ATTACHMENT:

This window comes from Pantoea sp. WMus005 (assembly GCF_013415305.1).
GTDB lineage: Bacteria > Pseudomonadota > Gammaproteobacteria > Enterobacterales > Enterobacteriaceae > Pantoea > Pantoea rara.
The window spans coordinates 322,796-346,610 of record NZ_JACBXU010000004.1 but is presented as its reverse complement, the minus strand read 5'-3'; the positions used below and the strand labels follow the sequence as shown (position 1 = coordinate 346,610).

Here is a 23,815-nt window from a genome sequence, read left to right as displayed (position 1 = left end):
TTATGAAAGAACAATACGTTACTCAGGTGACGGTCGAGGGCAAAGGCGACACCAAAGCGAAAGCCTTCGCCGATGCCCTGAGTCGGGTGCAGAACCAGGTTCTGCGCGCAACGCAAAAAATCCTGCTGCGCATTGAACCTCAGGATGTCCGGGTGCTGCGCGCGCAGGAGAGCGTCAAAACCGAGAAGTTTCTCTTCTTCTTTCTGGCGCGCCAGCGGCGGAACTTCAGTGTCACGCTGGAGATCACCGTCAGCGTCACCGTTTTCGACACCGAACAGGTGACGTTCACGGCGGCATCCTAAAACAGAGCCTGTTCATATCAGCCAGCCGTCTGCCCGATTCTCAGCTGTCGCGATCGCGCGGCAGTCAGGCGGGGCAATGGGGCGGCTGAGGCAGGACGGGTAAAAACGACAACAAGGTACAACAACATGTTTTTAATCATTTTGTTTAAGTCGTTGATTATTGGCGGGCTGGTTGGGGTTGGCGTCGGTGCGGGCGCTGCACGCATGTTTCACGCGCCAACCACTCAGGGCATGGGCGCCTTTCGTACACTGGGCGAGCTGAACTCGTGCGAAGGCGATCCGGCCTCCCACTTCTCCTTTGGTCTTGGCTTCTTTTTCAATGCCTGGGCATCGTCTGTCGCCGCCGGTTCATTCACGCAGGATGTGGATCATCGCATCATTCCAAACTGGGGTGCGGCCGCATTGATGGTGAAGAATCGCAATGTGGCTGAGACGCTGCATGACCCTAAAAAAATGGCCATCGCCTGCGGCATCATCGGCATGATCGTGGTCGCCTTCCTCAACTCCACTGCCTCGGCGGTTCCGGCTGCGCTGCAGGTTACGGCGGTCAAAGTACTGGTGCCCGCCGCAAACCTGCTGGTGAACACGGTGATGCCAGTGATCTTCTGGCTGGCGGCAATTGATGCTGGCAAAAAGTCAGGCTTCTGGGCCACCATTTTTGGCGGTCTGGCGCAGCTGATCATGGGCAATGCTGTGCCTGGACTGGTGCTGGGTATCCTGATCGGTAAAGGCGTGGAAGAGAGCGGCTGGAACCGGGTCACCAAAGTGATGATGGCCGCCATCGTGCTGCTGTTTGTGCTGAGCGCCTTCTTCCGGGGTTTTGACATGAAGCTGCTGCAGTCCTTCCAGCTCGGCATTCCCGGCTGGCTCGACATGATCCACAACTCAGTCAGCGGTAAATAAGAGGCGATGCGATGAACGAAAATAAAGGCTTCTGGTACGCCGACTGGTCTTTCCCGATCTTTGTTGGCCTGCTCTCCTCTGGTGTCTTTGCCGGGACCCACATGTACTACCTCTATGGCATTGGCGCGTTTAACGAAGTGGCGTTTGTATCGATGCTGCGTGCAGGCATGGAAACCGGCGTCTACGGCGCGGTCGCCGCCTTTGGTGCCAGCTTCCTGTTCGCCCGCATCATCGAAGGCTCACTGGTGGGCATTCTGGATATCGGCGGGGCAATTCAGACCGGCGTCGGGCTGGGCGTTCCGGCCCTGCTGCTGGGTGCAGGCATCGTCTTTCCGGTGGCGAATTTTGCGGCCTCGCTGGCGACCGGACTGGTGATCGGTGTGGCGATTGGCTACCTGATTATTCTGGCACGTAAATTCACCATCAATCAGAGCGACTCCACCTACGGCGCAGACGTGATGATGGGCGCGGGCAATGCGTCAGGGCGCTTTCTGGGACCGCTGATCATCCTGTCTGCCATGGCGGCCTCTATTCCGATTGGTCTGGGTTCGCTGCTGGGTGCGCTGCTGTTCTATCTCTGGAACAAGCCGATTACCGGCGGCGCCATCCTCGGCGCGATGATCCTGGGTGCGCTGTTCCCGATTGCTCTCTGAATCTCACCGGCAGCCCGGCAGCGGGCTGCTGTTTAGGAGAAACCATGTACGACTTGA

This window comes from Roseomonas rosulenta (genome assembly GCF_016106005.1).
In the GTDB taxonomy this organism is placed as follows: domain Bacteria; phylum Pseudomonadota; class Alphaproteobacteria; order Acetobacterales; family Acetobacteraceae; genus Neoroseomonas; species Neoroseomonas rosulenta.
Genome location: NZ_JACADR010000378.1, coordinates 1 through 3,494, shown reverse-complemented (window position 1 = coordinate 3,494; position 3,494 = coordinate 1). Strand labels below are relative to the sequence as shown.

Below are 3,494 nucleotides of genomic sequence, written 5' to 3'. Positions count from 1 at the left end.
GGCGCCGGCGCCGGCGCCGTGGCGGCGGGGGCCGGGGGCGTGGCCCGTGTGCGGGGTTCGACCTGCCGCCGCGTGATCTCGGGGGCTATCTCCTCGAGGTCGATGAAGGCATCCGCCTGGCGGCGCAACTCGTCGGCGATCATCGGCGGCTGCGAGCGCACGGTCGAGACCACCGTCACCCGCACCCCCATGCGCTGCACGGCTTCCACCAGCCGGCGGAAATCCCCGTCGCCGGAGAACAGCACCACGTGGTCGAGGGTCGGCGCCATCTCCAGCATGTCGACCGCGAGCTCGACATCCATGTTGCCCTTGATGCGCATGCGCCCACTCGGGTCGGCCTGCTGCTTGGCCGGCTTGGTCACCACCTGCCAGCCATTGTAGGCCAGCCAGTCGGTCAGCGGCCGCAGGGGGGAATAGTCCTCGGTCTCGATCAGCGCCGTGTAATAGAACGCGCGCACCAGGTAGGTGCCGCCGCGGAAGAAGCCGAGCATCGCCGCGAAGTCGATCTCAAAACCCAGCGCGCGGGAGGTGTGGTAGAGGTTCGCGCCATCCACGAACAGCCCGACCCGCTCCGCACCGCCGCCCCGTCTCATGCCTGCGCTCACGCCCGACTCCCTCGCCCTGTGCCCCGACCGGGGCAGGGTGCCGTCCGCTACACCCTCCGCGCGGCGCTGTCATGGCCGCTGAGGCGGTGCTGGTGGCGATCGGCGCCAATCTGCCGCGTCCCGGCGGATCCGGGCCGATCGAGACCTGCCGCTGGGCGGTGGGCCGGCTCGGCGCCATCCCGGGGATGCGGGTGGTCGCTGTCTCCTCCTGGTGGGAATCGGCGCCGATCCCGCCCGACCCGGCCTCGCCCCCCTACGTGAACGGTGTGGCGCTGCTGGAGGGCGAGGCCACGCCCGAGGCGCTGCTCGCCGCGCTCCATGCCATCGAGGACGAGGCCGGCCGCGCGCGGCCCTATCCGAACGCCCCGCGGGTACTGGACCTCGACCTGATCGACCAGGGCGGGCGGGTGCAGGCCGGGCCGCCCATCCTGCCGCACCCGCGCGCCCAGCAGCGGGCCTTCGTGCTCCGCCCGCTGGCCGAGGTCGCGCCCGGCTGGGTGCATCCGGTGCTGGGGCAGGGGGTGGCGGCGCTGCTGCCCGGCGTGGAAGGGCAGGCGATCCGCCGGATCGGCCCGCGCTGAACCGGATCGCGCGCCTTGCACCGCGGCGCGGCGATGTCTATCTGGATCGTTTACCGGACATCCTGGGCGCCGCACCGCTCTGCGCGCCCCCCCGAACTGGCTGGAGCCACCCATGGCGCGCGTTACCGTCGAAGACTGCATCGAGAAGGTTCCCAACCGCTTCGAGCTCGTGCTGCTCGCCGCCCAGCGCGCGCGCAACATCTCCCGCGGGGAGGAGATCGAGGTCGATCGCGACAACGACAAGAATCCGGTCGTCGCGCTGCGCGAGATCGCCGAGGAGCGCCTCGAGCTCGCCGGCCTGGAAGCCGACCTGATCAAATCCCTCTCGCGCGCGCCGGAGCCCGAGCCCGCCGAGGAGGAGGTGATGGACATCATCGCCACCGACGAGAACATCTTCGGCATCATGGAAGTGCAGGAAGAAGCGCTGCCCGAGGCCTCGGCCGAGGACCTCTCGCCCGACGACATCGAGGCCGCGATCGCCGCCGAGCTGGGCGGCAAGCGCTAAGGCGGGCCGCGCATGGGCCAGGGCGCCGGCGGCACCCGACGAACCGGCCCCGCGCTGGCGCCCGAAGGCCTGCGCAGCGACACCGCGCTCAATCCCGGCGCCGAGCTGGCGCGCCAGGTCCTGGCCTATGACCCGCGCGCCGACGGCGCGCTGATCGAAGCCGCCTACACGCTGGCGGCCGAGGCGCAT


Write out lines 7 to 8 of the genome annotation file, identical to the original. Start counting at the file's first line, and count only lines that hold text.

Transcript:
In the GTDB taxonomy this organism is placed as follows: domain Bacteria; phylum Pseudomonadota; class Alphaproteobacteria; order Acetobacterales; family Acetobacteraceae; genus Neoroseomonas; species Neoroseomonas rosulenta.
Genome location: NZ_JACADR010000378.1, coordinates 1 through 3,494, shown reverse-complemented (window position 1 = coordinate 3,494; position 3,494 = coordinate 1). Strand labels below are relative to the sequence as shown.